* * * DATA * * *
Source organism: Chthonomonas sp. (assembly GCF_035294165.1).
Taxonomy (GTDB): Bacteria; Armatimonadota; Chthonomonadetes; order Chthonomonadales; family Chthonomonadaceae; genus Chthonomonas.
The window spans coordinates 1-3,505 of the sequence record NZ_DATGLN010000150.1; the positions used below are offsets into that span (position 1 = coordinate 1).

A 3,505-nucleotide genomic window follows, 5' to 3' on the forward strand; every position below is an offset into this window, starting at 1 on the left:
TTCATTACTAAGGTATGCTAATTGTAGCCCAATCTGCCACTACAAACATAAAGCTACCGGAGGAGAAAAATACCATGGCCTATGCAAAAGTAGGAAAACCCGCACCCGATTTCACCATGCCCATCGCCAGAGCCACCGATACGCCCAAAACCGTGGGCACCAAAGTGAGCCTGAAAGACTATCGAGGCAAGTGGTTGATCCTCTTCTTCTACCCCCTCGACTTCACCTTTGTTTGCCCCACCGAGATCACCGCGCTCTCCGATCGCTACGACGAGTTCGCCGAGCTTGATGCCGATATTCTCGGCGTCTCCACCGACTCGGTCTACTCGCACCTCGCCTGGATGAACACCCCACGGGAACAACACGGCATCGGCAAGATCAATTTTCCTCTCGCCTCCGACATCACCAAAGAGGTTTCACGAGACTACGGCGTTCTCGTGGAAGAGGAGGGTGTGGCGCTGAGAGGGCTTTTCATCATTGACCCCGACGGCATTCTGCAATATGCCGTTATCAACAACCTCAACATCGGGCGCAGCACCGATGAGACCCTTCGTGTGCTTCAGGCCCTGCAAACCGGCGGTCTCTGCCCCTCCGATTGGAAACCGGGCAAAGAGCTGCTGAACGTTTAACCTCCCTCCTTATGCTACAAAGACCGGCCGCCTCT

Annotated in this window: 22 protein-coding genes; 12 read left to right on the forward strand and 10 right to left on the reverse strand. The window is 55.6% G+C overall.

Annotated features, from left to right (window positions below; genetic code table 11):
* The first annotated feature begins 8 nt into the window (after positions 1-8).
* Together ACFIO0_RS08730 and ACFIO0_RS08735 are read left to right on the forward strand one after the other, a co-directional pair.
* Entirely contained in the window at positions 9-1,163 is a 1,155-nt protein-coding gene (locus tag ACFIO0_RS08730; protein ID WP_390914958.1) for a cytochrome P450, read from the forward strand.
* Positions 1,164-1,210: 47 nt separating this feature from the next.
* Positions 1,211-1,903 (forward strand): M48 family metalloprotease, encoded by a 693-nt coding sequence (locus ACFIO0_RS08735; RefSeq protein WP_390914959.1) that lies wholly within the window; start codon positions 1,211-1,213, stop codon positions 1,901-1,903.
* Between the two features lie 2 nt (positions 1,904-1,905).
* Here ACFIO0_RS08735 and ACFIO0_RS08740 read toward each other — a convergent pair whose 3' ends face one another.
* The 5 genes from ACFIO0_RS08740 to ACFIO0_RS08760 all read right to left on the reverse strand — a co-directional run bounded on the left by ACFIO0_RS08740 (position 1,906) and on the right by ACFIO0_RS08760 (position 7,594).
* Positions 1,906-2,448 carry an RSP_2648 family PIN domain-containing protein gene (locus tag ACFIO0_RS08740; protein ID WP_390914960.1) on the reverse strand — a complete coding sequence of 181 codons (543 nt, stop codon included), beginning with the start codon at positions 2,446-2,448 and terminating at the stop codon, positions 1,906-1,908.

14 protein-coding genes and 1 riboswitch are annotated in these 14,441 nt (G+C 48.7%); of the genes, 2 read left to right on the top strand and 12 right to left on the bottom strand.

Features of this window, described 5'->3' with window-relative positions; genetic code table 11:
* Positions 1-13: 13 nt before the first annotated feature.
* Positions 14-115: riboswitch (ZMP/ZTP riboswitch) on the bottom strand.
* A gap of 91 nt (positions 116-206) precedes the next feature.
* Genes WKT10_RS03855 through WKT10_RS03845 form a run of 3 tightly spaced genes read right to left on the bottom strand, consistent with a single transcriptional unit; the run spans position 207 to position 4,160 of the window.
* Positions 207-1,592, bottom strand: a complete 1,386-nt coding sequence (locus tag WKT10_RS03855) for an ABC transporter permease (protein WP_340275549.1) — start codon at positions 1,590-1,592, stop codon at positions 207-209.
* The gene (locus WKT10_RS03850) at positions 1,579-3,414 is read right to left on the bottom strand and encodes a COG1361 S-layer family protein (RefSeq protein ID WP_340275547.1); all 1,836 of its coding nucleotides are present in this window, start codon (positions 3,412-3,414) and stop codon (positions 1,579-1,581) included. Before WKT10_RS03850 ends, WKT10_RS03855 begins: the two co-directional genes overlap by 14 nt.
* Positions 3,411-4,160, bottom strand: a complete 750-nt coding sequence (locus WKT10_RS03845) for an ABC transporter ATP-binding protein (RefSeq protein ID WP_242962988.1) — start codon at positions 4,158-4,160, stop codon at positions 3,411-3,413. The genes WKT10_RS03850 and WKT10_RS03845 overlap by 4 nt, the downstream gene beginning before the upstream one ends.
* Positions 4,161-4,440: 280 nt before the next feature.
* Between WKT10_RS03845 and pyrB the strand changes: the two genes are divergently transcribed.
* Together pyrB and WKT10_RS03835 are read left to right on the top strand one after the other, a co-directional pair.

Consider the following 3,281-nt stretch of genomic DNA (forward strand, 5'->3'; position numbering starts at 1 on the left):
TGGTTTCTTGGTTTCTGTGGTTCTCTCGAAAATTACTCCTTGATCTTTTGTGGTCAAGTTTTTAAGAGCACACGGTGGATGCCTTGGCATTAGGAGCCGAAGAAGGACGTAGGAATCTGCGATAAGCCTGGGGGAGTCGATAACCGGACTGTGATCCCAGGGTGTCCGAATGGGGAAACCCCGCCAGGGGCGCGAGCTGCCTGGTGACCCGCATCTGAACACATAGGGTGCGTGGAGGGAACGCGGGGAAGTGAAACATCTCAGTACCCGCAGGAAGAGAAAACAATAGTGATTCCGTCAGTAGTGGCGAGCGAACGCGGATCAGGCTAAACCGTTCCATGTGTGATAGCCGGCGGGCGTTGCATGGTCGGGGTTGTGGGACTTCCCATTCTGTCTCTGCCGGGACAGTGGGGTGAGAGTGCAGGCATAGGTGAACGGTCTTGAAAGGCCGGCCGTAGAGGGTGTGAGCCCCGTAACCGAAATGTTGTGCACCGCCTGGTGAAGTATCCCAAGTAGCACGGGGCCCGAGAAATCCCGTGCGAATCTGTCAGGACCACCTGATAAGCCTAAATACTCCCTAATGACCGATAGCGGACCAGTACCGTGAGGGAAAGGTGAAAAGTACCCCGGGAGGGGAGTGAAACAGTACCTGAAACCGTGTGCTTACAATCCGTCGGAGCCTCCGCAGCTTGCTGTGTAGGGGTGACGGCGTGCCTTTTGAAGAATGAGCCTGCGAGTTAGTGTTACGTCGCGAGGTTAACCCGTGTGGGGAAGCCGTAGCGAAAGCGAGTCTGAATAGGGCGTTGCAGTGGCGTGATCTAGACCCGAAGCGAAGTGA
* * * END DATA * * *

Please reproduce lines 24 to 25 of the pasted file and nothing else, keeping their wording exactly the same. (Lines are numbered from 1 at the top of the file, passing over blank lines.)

* The gene (locus WKT10_RS03850) at positions 1,579-3,414 is read right to left on the bottom strand and encodes a COG1361 S-layer family protein (RefSeq protein ID WP_340275547.1); all 1,836 of its coding nucleotides are present in this window, start codon (positions 3,412-3,414) and stop codon (positions 1,579-1,581) included. Before WKT10_RS03850 ends, WKT10_RS03855 begins: the two co-directional genes overlap by 14 nt.
* Positions 3,411-4,160, bottom strand: a complete 750-nt coding sequence (locus WKT10_RS03845) for an ABC transporter ATP-binding protein (RefSeq protein ID WP_242962988.1) — start codon at positions 4,158-4,160, stop codon at positions 3,411-3,413. The genes WKT10_RS03850 and WKT10_RS03845 overlap by 4 nt, the downstream gene beginning before the upstream one ends.